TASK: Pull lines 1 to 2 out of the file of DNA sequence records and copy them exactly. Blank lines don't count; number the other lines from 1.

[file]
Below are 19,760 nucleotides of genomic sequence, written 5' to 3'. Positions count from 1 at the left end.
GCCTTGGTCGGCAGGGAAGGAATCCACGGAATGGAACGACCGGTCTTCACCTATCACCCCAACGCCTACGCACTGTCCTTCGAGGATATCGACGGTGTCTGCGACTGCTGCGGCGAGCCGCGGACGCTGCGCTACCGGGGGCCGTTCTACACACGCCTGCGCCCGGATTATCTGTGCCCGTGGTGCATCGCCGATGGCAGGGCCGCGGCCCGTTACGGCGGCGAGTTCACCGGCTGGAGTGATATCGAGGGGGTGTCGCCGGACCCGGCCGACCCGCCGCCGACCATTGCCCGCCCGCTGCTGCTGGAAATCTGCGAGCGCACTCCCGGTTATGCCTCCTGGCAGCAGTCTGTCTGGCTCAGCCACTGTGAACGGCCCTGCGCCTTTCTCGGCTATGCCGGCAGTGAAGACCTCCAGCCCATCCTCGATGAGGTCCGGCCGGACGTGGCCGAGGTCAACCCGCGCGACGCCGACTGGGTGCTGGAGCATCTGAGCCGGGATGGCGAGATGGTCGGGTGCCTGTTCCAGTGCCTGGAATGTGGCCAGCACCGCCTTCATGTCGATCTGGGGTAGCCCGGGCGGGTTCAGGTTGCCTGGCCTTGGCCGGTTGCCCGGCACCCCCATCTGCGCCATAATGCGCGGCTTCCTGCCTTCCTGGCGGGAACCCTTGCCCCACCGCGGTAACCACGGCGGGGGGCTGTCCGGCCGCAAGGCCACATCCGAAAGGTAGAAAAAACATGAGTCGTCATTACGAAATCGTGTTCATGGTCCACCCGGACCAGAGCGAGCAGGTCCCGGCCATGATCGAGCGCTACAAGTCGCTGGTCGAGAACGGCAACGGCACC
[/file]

Below are 19,760 nucleotides of genomic sequence, written 5' to 3'. Positions count from 1 at the left end.
GCCTTGGTCGGCAGGGAAGGAATCCACGGAATGGAACGACCGGTCTTCACCTATCACCCCAACGCCTACGCACTGTCCTTCGAGGATATCGACGGTGTCTGCGACTGCTGCGGCGAGCCGCGGACGCTGCGCTACCGGGGGCCGTTCTACACACGCCTGCGCCCGGATTATCTGTGCCCGTGGTGCATCGCCGATGGCAGGGCCGCGGCCCGTTACGGCGGCGAGTTCACCGGCTGGAGTGATATCGAGGGGGTGTCGCCGGACCCGGCCGACCCGCCGCCGACCATTGCCCGCCCGCTGCTGCTGGAAATCTGCGAGCGCACTCCCGGTTATGCCTCCTGGCAGCAGTCTGTCTGGCTCAGCCACTGTGAACGGCCCTGCGCCTTTCTCGGCTATGCCGGCAGTGAAGACCTCCAGCCCATCCTCGATGAGGTCCGGCCGGACGTGGCCGAGGTCAACCCGCGCGACGCCGACTGGGTGCTGGAGCATCTGAGCCGGGATGGCGAGATGGTCGGGTGCCTGTTCCAGTGCCTGGAATGTGGCCAGCACCGCCTTCATGTCGATCTGGGGTAGCCCGGGCGGGTTCAGGTTGCCTGGCCTTGGCCGGTTGCCCGGCACCCCCATCTGCGCCATAATGCGCGGCTTCCTGCCTTCCTGGCGGGAACCCTTGCCCCACCGCGGTAACCACGGCGGGGGGCTGTCCGGCCGCAAGGCCACATCCGAAAGGTAGAAAAAACATGAGTCGTCATTACGAAATCGTGTTCATGGTCCACCCGGACCAGAGCGAGCAGGTCCCGGCCATGATCGAGCGCTACAAGTCGCTGGTCGAGAACGGCAACGGCACC